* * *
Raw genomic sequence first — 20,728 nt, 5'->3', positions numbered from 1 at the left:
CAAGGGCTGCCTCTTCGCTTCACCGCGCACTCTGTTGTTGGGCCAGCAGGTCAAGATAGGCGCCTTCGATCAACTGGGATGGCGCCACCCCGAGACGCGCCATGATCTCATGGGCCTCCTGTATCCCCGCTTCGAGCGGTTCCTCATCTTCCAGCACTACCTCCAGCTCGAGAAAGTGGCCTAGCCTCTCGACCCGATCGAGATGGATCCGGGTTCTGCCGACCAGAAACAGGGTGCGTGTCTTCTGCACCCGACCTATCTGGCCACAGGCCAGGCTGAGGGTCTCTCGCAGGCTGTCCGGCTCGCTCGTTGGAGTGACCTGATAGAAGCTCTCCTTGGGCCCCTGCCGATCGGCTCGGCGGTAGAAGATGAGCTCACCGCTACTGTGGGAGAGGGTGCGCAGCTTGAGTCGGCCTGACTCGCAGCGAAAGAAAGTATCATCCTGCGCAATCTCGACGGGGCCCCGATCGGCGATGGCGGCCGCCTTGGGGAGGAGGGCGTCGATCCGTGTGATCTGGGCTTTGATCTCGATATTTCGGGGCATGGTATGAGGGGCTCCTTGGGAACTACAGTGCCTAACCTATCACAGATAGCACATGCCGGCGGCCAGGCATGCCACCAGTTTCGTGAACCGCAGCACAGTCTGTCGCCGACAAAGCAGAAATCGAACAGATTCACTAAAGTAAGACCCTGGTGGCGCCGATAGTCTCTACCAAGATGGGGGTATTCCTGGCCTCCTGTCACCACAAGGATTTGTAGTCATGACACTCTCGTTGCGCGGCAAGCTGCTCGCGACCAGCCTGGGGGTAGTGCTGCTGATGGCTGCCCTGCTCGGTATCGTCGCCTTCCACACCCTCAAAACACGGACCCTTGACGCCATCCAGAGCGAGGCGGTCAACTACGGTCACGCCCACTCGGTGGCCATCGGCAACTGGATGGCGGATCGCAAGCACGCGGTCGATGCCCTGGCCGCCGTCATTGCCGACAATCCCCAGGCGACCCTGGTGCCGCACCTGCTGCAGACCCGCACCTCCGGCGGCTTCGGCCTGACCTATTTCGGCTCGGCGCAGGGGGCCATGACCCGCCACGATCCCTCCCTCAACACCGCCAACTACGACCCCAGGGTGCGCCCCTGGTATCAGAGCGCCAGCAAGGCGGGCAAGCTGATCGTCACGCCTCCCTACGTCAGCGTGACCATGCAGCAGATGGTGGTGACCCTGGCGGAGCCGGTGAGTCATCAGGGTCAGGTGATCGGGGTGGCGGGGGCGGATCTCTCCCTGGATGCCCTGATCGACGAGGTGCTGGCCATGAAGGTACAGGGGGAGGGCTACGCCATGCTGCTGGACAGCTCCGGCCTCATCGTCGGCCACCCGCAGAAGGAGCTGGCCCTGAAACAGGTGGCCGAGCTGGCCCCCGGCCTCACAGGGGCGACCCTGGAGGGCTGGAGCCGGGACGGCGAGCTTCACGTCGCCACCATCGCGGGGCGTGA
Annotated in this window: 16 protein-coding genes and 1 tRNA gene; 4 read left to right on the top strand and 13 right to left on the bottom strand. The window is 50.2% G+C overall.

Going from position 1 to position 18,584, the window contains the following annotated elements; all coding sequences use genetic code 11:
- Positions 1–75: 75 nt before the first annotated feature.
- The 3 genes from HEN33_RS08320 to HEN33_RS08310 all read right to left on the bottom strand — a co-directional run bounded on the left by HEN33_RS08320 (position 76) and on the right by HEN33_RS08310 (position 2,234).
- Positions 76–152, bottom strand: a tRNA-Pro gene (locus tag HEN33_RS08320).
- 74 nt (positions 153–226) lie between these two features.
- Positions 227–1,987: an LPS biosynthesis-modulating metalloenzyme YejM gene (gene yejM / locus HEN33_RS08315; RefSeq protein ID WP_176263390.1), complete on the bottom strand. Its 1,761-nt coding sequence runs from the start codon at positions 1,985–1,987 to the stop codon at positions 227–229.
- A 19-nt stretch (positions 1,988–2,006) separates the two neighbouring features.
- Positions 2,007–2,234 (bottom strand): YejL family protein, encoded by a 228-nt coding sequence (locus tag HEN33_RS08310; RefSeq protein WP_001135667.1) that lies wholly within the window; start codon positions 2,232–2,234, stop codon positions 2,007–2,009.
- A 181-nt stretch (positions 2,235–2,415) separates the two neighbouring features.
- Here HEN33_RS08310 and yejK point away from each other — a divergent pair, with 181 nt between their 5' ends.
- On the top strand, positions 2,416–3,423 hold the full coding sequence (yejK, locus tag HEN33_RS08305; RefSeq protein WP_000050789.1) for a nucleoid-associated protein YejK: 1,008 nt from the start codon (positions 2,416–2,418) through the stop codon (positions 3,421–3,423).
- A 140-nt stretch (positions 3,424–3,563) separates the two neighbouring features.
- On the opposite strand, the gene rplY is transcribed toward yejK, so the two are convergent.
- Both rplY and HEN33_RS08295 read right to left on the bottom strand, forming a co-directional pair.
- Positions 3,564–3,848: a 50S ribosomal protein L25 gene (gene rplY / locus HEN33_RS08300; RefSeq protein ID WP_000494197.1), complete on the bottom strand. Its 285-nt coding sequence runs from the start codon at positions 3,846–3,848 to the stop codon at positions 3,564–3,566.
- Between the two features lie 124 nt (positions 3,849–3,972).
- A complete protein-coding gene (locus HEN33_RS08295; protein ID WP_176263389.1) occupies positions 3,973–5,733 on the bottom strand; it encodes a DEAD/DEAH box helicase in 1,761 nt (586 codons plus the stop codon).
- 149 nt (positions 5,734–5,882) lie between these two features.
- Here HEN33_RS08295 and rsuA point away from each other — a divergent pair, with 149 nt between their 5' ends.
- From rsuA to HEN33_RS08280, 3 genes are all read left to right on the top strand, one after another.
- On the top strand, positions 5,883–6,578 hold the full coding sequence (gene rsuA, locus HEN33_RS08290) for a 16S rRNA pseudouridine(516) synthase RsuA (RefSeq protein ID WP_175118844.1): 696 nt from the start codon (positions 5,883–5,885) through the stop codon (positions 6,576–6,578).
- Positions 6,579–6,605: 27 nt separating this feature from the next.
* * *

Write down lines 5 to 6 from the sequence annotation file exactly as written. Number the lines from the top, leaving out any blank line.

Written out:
- Positions 1–75: 75 nt before the first annotated feature.
- The 3 genes from HEN33_RS08320 to HEN33_RS08310 all read right to left on the bottom strand — a co-directional run bounded on the left by HEN33_RS08320 (position 76) and on the right by HEN33_RS08310 (position 2,234).